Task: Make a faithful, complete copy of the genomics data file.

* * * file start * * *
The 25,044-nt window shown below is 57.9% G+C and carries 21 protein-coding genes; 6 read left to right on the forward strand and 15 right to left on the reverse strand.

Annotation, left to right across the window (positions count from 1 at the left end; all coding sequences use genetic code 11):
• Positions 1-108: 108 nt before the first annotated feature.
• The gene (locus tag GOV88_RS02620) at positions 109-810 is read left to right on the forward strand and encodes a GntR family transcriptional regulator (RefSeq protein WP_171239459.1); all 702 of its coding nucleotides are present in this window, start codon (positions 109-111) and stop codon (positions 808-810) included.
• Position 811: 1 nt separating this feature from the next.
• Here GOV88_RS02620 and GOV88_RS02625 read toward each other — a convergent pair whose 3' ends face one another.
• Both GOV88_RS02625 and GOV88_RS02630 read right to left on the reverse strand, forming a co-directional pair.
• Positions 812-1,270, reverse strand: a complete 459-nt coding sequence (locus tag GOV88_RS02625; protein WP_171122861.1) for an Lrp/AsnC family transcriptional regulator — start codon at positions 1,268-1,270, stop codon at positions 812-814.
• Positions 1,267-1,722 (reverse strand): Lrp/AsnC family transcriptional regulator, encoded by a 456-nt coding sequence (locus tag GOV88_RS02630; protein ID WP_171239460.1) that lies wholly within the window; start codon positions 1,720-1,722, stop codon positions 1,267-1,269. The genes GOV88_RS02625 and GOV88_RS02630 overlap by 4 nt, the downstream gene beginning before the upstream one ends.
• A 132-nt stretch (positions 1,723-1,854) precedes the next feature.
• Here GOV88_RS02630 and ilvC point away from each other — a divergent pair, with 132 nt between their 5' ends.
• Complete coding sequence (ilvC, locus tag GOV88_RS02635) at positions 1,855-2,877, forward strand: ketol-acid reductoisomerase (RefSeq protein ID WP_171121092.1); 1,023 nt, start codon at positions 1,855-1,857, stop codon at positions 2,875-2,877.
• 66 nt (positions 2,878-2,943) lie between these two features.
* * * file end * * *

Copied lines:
The 25,044-nt window shown below is 57.9% G+C and carries 21 protein-coding genes; 6 read left to right on the forward strand and 15 right to left on the reverse strand.

Annotation, left to right across the window (positions count from 1 at the left end; all coding sequences use genetic code 11):
• Positions 1-108: 108 nt before the first annotated feature.
• The gene (locus tag GOV88_RS02620) at positions 109-810 is read left to right on the forward strand and encodes a GntR family transcriptional regulator (RefSeq protein WP_171239459.1); all 702 of its coding nucleotides are present in this window, start codon (positions 109-111) and stop codon (positions 808-810) included.
• Position 811: 1 nt separating this feature from the next.
• Here GOV88_RS02620 and GOV88_RS02625 read toward each other — a convergent pair whose 3' ends face one another.
• Both GOV88_RS02625 and GOV88_RS02630 read right to left on the reverse strand, forming a co-directional pair.
• Positions 812-1,270, reverse strand: a complete 459-nt coding sequence (locus tag GOV88_RS02625; protein WP_171122861.1) for an Lrp/AsnC family transcriptional regulator — start codon at positions 1,268-1,270, stop codon at positions 812-814.
• Positions 1,267-1,722 (reverse strand): Lrp/AsnC family transcriptional regulator, encoded by a 456-nt coding sequence (locus tag GOV88_RS02630; protein ID WP_171239460.1) that lies wholly within the window; start codon positions 1,720-1,722, stop codon positions 1,267-1,269. The genes GOV88_RS02625 and GOV88_RS02630 overlap by 4 nt, the downstream gene beginning before the upstream one ends.
• A 132-nt stretch (positions 1,723-1,854) precedes the next feature.
• Here GOV88_RS02630 and ilvC point away from each other — a divergent pair, with 132 nt between their 5' ends.
• Complete coding sequence (ilvC, locus tag GOV88_RS02635) at positions 1,855-2,877, forward strand: ketol-acid reductoisomerase (RefSeq protein ID WP_171121092.1); 1,023 nt, start codon at positions 1,855-1,857, stop codon at positions 2,875-2,877.
• 66 nt (positions 2,878-2,943) lie between these two features.